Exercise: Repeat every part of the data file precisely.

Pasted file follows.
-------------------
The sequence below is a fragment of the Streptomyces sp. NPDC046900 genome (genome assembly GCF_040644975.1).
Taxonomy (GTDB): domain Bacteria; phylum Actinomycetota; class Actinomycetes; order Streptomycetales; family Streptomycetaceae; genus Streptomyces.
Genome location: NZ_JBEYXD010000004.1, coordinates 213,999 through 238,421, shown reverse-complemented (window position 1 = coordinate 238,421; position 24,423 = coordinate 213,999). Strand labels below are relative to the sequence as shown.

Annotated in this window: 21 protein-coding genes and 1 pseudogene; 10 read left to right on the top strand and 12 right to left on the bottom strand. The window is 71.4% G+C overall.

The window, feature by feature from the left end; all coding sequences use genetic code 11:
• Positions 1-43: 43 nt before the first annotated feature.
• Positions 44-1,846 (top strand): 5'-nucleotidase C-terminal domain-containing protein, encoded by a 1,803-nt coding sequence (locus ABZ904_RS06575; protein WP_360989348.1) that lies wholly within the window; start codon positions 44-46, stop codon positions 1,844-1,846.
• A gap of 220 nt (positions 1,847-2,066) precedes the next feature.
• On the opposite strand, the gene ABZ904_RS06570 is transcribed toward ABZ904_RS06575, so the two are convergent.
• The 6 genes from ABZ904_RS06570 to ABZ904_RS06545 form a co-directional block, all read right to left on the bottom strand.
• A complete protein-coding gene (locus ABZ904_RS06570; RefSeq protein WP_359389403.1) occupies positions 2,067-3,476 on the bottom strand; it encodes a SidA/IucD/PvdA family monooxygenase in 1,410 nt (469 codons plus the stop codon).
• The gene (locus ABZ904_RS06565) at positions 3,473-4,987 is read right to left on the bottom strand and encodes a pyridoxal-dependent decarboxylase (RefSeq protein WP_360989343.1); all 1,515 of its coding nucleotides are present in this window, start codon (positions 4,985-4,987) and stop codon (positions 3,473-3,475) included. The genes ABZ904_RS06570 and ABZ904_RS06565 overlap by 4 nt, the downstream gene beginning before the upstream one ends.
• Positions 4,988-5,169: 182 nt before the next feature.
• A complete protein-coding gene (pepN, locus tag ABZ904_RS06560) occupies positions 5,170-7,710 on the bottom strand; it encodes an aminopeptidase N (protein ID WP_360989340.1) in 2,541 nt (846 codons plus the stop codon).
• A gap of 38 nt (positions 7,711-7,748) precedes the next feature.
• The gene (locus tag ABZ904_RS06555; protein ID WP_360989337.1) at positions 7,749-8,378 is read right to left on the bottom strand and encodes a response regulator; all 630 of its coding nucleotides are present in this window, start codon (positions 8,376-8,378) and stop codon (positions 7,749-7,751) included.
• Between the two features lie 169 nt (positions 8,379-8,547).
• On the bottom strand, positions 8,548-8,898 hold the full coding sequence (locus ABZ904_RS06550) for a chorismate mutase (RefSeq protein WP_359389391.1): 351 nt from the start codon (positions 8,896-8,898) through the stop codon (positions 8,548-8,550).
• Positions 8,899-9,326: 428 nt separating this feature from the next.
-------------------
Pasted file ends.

The sequence below is a fragment of the Streptomyces sp. NPDC046900 genome (genome assembly GCF_040644975.1).
Taxonomy (GTDB): domain Bacteria; phylum Actinomycetota; class Actinomycetes; order Streptomycetales; family Streptomycetaceae; genus Streptomyces.
Genome location: NZ_JBEYXD010000004.1, coordinates 213,999 through 238,421, shown reverse-complemented (window position 1 = coordinate 238,421; position 24,423 = coordinate 213,999). Strand labels below are relative to the sequence as shown.

Annotated in this window: 21 protein-coding genes and 1 pseudogene; 10 read left to right on the top strand and 12 right to left on the bottom strand. The window is 71.4% G+C overall.

The window, feature by feature from the left end; all coding sequences use genetic code 11:
• Positions 1-43: 43 nt before the first annotated feature.
• Positions 44-1,846 (top strand): 5'-nucleotidase C-terminal domain-containing protein, encoded by a 1,803-nt coding sequence (locus ABZ904_RS06575; protein WP_360989348.1) that lies wholly within the window; start codon positions 44-46, stop codon positions 1,844-1,846.
• A gap of 220 nt (positions 1,847-2,066) precedes the next feature.
• On the opposite strand, the gene ABZ904_RS06570 is transcribed toward ABZ904_RS06575, so the two are convergent.
• The 6 genes from ABZ904_RS06570 to ABZ904_RS06545 form a co-directional block, all read right to left on the bottom strand.
• A complete protein-coding gene (locus ABZ904_RS06570; RefSeq protein WP_359389403.1) occupies positions 2,067-3,476 on the bottom strand; it encodes a SidA/IucD/PvdA family monooxygenase in 1,410 nt (469 codons plus the stop codon).
• The gene (locus ABZ904_RS06565) at positions 3,473-4,987 is read right to left on the bottom strand and encodes a pyridoxal-dependent decarboxylase (RefSeq protein WP_360989343.1); all 1,515 of its coding nucleotides are present in this window, start codon (positions 4,985-4,987) and stop codon (positions 3,473-3,475) included. The genes ABZ904_RS06570 and ABZ904_RS06565 overlap by 4 nt, the downstream gene beginning before the upstream one ends.
• Positions 4,988-5,169: 182 nt before the next feature.
• A complete protein-coding gene (pepN, locus tag ABZ904_RS06560) occupies positions 5,170-7,710 on the bottom strand; it encodes an aminopeptidase N (protein ID WP_360989340.1) in 2,541 nt (846 codons plus the stop codon).
• A gap of 38 nt (positions 7,711-7,748) precedes the next feature.
• The gene (locus tag ABZ904_RS06555; protein ID WP_360989337.1) at positions 7,749-8,378 is read right to left on the bottom strand and encodes a response regulator; all 630 of its coding nucleotides are present in this window, start codon (positions 8,376-8,378) and stop codon (positions 7,749-7,751) included.
• Between the two features lie 169 nt (positions 8,379-8,547).
• On the bottom strand, positions 8,548-8,898 hold the full coding sequence (locus ABZ904_RS06550) for a chorismate mutase (RefSeq protein WP_359389391.1): 351 nt from the start codon (positions 8,896-8,898) through the stop codon (positions 8,548-8,550).
• Positions 8,899-9,326: 428 nt separating this feature from the next.